As tensions rise between the leaders and supporters of opposing parties ahead of local elections on 15 February, the Archbishop of Jakarta issued a pastoral letter in which he reiterated the Church’s neutrality and non-partisanship and its support for dignity and human values.
In the letter, instead of siding with any candidate in particular,
Mgr Ignatius Suharyo reminded Catholics of their duty – regardless of
political alignment – to respect the dignity and value of human life.
The Indonesian Bishops Conference (KWI), which also highlights the
dignity of voting and respect for the country’s founding principles,
calls for voting in a peaceful and relaxed atmosphere at a time of
Voting is set to take place not only the capital, Jakarta, but also
in other provinces and regencies across Indonesia. The pastoral letter
follows recent political clashes that have gone beyond normal political
Tensions have increased across the country, fuelled by extremist
groups and radical movements that exploit religion for political
reasons, such as the recent blasphemy case involving radical groups
against the Christian governor of Jakarta.
Ahead of the local vote, Mgr Suharyo decided to address the faithful in person, making some specific requests.
Responding to the appeal by Indonesian President Joko "Jokowi" Widodo
and his administration, the Archdiocese of Jakarta "invites everyone to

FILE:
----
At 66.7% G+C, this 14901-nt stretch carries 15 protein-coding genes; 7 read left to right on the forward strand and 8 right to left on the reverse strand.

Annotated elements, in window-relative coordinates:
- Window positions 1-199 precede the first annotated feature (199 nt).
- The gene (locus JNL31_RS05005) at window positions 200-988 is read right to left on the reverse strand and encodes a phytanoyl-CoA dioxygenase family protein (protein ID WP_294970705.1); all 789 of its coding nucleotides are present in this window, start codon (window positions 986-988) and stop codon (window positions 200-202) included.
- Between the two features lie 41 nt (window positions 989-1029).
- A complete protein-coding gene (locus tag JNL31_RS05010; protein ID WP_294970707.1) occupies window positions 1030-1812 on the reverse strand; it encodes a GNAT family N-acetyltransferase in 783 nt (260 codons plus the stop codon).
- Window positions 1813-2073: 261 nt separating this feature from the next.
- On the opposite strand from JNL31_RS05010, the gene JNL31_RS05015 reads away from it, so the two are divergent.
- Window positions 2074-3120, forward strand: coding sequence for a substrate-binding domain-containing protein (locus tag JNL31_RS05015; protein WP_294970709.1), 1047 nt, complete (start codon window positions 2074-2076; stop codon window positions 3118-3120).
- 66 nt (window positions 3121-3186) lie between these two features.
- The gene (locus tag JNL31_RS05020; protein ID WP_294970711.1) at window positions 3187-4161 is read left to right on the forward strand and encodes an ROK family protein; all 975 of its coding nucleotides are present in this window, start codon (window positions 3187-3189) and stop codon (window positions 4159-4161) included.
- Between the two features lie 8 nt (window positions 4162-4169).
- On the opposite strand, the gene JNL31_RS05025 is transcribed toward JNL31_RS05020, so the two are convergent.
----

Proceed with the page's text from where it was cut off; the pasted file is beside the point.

remain calm" and "support" the central government in ensuring a regular
Voting, the prelate notes, is one of the most important moments in
the life of a citizen, who is called to exercise his or her "civic
rights" and choose "the best candidate". People must exercise this right
"in a fair and responsible" way, he added.
In such a situation, some guidelines are needed to remind people to
vote for those who "defend the spirit of unity in diversity", which is
one of the founding values of the country.
"The spirit of unity in diversity is crucial in the context of
defending Pancasila, the founding principles of the state, and the union
of the country’s various groups," the archbishop said.
Finally, for Mgr Suharyo, churches are not places to campaign in favour of this or that candidate.
In recent weeks, extremist groups and radical movements have
organised demonstrations, ostensibly to defend Islam. In reality, they
have been used to attack Jakarta Governor Basuki "Ahok" Tjahaja Purnama,
a Christian and an ethnic Chinese, on political and legal grounds.
Such protests can be seen in a wider context in which some want to
destabilise the country by throwing it into chaos in order to undermine
Analysts and experts point out that although protests are directed at
the governor accused of blasphemy, in fact the real target is the
Widodo does not belong to the "old regime" that ruled the country for
decades. Instead, since the early days of his mandate he has been
involved in a campaign against corruption, one of Indonesia’s endemic
ills, and a major factor in its decade-long economic stagnation.
For this reason, the archbishop of Jakarta writes that local
elections are not only of local significance, but must breathe new life
into the principles of the State and the fight against corruption and
malfeasance, and prevent the return to power of those who thrived in
dishonesty and graft.